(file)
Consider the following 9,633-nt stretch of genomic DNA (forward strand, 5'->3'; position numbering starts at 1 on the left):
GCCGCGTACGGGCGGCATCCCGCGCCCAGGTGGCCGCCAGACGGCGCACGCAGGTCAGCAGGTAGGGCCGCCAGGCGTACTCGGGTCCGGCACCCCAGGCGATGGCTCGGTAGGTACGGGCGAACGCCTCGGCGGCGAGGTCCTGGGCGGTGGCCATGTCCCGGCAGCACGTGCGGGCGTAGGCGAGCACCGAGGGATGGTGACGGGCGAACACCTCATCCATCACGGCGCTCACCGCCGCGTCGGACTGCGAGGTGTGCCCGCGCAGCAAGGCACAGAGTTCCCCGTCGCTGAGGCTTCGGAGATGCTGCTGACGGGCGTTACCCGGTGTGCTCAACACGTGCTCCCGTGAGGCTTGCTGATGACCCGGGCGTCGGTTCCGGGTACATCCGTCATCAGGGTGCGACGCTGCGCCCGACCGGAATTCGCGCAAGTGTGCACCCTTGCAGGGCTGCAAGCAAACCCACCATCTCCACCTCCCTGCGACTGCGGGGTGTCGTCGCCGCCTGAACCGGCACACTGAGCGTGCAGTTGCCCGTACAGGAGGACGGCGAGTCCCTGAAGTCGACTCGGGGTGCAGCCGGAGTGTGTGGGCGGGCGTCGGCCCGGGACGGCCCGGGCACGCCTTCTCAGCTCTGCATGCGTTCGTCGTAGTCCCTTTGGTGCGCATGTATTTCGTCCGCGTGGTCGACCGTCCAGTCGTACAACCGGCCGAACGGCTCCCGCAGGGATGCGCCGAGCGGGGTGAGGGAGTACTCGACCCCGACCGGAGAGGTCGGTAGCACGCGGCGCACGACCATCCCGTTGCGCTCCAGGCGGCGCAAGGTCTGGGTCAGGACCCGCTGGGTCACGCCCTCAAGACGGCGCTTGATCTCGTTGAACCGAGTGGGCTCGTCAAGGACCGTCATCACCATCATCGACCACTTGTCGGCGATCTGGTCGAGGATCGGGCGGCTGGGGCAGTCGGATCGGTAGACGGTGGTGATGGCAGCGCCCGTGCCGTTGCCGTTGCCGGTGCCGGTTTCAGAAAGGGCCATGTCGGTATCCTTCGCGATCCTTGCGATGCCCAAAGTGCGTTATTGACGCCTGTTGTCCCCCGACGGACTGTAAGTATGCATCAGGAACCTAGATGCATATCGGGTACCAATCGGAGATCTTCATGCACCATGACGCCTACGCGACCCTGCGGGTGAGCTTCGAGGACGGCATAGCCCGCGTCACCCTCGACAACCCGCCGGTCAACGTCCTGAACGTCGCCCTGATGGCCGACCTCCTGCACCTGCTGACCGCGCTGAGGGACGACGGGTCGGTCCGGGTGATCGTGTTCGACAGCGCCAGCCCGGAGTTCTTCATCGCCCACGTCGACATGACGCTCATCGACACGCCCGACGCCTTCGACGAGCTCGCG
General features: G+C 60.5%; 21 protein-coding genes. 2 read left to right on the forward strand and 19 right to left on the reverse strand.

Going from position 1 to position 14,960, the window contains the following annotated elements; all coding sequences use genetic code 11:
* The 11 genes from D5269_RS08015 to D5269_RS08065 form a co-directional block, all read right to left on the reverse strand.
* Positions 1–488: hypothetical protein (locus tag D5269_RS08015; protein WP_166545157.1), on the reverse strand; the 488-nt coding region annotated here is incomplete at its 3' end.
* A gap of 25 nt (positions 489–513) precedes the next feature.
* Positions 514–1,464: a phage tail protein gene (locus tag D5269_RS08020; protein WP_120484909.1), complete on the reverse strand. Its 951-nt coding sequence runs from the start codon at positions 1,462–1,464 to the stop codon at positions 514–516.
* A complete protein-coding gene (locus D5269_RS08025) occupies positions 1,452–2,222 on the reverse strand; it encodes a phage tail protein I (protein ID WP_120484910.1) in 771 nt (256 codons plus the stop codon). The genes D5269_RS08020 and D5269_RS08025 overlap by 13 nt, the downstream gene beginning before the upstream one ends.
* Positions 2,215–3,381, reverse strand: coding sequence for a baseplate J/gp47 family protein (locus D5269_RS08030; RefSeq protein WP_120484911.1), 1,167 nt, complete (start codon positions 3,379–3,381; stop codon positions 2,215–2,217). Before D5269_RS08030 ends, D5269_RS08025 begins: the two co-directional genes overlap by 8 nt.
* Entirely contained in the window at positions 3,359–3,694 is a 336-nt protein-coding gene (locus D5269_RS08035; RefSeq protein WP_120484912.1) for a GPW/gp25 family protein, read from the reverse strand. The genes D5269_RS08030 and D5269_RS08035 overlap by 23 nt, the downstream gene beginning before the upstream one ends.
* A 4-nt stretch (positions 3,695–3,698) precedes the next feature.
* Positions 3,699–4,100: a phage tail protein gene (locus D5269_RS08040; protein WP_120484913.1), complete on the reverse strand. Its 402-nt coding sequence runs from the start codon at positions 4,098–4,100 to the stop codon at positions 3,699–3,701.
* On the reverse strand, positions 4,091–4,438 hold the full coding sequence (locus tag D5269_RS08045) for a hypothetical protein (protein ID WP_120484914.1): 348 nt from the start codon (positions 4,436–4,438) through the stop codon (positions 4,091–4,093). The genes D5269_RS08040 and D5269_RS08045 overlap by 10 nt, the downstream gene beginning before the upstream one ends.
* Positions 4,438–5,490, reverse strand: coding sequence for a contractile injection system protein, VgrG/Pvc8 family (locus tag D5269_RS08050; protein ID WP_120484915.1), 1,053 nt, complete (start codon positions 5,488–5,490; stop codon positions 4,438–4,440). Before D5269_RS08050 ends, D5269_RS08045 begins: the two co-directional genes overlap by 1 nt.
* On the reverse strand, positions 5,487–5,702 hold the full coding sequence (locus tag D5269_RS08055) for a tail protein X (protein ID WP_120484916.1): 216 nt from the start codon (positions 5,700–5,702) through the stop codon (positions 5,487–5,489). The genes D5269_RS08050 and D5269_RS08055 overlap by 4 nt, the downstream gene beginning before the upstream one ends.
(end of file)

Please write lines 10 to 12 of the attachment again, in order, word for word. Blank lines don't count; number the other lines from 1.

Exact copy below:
* Positions 2,215–3,381, reverse strand: coding sequence for a baseplate J/gp47 family protein (locus D5269_RS08030; RefSeq protein WP_120484911.1), 1,167 nt, complete (start codon positions 3,379–3,381; stop codon positions 2,215–2,217). Before D5269_RS08030 ends, D5269_RS08025 begins: the two co-directional genes overlap by 8 nt.
* Entirely contained in the window at positions 3,359–3,694 is a 336-nt protein-coding gene (locus D5269_RS08035; RefSeq protein WP_120484912.1) for a GPW/gp25 family protein, read from the reverse strand. The genes D5269_RS08030 and D5269_RS08035 overlap by 23 nt, the downstream gene beginning before the upstream one ends.
* A 4-nt stretch (positions 3,695–3,698) precedes the next feature.